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Letter From Birmingham Jail

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Letter from a Birmingham Jail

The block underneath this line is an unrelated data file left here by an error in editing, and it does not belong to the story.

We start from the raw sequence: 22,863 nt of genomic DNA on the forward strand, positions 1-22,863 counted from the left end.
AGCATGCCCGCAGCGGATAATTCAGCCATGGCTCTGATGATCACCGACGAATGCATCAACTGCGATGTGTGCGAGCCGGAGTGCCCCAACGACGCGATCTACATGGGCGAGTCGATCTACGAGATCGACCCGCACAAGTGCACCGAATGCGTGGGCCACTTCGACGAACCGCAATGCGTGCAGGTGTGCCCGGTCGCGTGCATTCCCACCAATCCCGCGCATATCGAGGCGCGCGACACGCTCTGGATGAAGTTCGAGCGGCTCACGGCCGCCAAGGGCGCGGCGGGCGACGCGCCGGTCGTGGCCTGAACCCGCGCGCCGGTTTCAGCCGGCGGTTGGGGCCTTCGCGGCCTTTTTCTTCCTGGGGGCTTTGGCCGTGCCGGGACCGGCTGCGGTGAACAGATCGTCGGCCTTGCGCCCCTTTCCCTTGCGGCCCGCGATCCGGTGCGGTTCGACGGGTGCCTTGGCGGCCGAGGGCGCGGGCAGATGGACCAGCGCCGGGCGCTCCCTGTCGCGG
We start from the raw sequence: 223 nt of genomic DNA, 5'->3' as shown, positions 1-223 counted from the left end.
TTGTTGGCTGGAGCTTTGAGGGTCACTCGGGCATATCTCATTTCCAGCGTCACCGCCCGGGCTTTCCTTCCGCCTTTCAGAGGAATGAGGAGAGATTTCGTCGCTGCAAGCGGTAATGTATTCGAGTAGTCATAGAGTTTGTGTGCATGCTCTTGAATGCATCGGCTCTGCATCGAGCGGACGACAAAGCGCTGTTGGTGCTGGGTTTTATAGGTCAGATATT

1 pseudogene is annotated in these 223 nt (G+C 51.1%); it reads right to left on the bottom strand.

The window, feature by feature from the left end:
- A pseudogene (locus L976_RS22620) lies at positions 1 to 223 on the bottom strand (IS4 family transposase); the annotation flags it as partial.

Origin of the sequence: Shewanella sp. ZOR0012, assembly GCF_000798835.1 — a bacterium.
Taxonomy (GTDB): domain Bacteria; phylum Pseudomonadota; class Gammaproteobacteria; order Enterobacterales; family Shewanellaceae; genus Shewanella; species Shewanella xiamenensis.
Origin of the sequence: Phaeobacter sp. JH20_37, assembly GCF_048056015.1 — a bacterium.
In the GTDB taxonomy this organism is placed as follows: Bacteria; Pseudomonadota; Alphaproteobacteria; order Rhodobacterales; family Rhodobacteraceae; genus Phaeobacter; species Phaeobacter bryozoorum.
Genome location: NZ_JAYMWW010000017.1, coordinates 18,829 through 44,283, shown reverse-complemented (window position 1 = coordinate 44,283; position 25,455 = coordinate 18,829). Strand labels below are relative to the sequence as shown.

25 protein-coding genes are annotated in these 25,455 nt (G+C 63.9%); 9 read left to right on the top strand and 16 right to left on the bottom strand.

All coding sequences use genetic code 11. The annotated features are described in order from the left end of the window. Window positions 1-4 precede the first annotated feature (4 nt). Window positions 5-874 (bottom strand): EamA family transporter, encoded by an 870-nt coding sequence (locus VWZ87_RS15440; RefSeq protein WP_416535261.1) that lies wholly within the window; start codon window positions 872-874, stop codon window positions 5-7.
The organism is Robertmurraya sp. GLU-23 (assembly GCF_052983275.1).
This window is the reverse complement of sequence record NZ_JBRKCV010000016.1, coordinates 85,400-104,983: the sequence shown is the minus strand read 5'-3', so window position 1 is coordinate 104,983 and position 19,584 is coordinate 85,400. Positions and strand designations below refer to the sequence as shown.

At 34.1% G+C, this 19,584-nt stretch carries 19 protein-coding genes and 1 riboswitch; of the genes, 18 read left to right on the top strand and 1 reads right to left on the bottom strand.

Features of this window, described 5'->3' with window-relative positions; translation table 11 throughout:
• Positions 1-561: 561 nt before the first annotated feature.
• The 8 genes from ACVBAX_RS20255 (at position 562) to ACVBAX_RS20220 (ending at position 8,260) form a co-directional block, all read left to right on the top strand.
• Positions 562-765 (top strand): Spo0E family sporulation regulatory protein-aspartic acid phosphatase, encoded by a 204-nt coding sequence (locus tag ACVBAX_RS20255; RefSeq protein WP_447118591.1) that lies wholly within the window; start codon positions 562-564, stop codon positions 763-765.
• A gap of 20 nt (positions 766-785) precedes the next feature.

Martin Luther King letter from a Birmingham Jail is written on April 16, 1963 to the public response clergymen stated on a nonviolent parade that King lead and ended up him in jail for not having a permit. King writes his letter from the jail cell to the clergymen for not understanding the meaning of his protest. He begins his letter questioning the clergyman for saying that his actions were unwise and untimely. He did not volunteer but that he was asked to come to Birmingham Alabama because of his affiliation with other organizations. He also states that he is here because of injustice. If there is not a stop to injustice in Birmingham then there will be injustice everywhere. The right steps where made before the protest in Birmingham for a nonviolent campaign; collection of the facts to determine whether injustices exists; negotiation; self-purification; and direct action. King tells the clergymen that freedom can not wait any longer and that we as people have to fight for our constitutional rights. Segregation laws are unjust and King believes that everyone has the "moral responsibility" to disobey unjust laws but we must be prepared to take the consequences for our actions. King is also disappointed in the white moderate for being more devoted to order than justice and his wishes that the white moderate could see the purpose for the tension in the south. Along with his disappointment King is disappointed with the white church and its lack of leadership. He had hoped that the white church would help in this time of struggle for freedom. King ends his letter in hopes that he can someday meet these clergymen and that our nation will someday have democracy.



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